Two Women Practising Everyman’s Right

Nature's supermarket

Nature’s supermarket

I’ve met two talented herbalists in Helsinki lately and their commitment to sourcing herbs that grow wild in Finland is supported by the concept of Everyman’s Right – which is not, as it sounds, some dating manifesto from the Victorian era.

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The first herbalist was Justine Cederberg who, among other things, makes a Love Elixir using herbs that grow in the wild. You can read my interview with her here and how she uses the sauna to make her tinctures.

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I also had a consultation with Henriette Kress, a herbalist who has created one of the world’s largest online herbal archives. In her consulting room is a large cupboard, full of glass jars. Each jar holds dried herbs she has collected from the wild and from which she made me a tea to take home.

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My herbal tea – wild rose, sage root, nettle and (perhaps imported) mandarin peel

To both herbalists it’s important that people are taking herbs that grow around them and Everyman’s Right allows them to do this. It also ensures that Finns can continue to eat according to the seasons as they have traditionally done so.

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Basically, Everyman’s Right means that without going into someone’s yard, you can walk, fish, swim, camp and forage on other people’s land in Finland without permission, as long as you don’t disturb protected species.

For those who don't want to get their hands dirty

For those who don’t want to get their hands dirty

It would be really unusual I think for anyone in Australia or New Zealand to be okay with finding someone else on their land, picking their fruit without permission. Being recently colonised countries, land rights and fishing rights can be contentious issues back home.

Although we do have a wonderful culture in NZ of fishing and gathering shellfish, picking wild berries and foraging, I think the main difference here is not needing permission to go onto someone else’s land to do so.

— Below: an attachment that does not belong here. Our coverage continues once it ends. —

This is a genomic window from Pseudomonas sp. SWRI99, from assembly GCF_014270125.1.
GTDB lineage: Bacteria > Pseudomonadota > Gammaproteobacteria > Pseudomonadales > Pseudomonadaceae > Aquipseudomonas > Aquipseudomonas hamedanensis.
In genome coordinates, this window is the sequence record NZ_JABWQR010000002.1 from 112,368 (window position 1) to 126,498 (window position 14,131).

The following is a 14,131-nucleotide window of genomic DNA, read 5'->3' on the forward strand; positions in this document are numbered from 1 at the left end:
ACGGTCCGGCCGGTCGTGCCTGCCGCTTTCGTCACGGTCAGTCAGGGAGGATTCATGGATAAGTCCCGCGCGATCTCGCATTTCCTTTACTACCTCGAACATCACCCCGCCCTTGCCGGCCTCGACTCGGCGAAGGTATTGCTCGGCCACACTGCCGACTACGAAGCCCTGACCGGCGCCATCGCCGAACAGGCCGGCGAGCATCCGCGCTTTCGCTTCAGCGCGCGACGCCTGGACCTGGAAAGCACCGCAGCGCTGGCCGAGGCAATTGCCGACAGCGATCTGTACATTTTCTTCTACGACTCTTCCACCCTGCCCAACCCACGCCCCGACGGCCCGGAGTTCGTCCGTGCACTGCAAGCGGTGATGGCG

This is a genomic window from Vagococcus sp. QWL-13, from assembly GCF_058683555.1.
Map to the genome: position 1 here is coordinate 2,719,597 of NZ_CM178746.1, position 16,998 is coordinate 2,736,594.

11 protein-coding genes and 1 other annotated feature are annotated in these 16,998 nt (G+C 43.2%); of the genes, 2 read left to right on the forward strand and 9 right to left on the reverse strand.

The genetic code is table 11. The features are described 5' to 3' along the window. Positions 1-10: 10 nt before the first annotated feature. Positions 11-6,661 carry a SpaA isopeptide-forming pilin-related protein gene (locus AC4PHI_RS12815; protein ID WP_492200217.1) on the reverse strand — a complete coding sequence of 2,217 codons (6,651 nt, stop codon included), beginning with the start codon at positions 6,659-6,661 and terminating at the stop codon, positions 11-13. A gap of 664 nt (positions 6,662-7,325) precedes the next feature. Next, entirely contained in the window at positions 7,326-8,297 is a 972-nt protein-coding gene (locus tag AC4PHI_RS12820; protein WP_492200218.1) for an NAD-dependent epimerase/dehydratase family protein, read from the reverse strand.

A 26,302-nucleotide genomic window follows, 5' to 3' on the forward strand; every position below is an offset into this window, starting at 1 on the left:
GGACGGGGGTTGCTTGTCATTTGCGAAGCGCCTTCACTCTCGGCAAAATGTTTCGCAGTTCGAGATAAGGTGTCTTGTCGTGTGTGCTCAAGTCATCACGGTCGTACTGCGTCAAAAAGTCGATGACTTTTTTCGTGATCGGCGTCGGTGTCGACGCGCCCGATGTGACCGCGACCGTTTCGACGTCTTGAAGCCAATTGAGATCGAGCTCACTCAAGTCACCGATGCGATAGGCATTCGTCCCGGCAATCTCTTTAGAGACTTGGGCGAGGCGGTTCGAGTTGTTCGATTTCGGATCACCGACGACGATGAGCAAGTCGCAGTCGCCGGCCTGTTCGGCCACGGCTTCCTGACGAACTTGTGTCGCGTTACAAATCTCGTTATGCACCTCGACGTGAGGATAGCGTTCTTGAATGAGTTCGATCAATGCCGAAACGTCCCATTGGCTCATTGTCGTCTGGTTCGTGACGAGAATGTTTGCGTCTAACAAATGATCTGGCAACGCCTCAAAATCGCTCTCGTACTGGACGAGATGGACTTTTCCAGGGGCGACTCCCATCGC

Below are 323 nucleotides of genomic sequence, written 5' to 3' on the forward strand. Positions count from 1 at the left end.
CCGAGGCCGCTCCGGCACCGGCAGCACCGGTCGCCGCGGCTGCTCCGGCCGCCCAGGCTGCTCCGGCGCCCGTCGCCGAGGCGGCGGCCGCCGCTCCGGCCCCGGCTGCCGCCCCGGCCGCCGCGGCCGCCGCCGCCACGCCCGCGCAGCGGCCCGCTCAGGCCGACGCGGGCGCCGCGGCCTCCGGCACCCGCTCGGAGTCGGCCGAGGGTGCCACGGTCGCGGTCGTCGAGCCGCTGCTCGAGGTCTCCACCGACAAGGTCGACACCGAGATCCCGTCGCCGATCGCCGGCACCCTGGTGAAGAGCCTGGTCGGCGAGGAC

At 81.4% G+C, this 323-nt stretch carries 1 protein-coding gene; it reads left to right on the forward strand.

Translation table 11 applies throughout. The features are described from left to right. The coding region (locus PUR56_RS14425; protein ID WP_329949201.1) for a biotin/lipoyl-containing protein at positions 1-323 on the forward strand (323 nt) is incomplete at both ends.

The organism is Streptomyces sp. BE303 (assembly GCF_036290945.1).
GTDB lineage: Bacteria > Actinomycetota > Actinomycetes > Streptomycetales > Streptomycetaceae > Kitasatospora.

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We had a great day out searching for mushrooms and blueberries in the forest during our first trip to Finland four years ago. Although we ate everything we picked, any income people make from selling picked berries or mushrooms is tax-free.

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Blueberry bushes (foreground)

Perhaps not this one

Natures way of saying: Do not go there

We used to pick blackberries in New Zealand when I was younger and although I’m sure we had the landowner’s permission, what I remember most is being chased by a big ol’ hairy goat that obviously hadn’t read the memo about our rights at all!

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Freedom to Roam

Everyman’s Right – the Finnish Ministry of the Environment

Henriette Kress

3 thoughts on “Two Women Practising Everyman’s Right

  1. I think our/your neighbours here in nz live by this right. It’s funny as our gardener came to mow the back lawn he was approached by a stranger who appeared out of no where and told he was not to mow the back today as he ‘stranger’ picks the puha that grows. I’m still concerned where this man appeared from but we were sure to get the lawn mowed very soon after. 😉

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  2. Pingback: 101 reasons to visit Helsinki | Hey Helsinki

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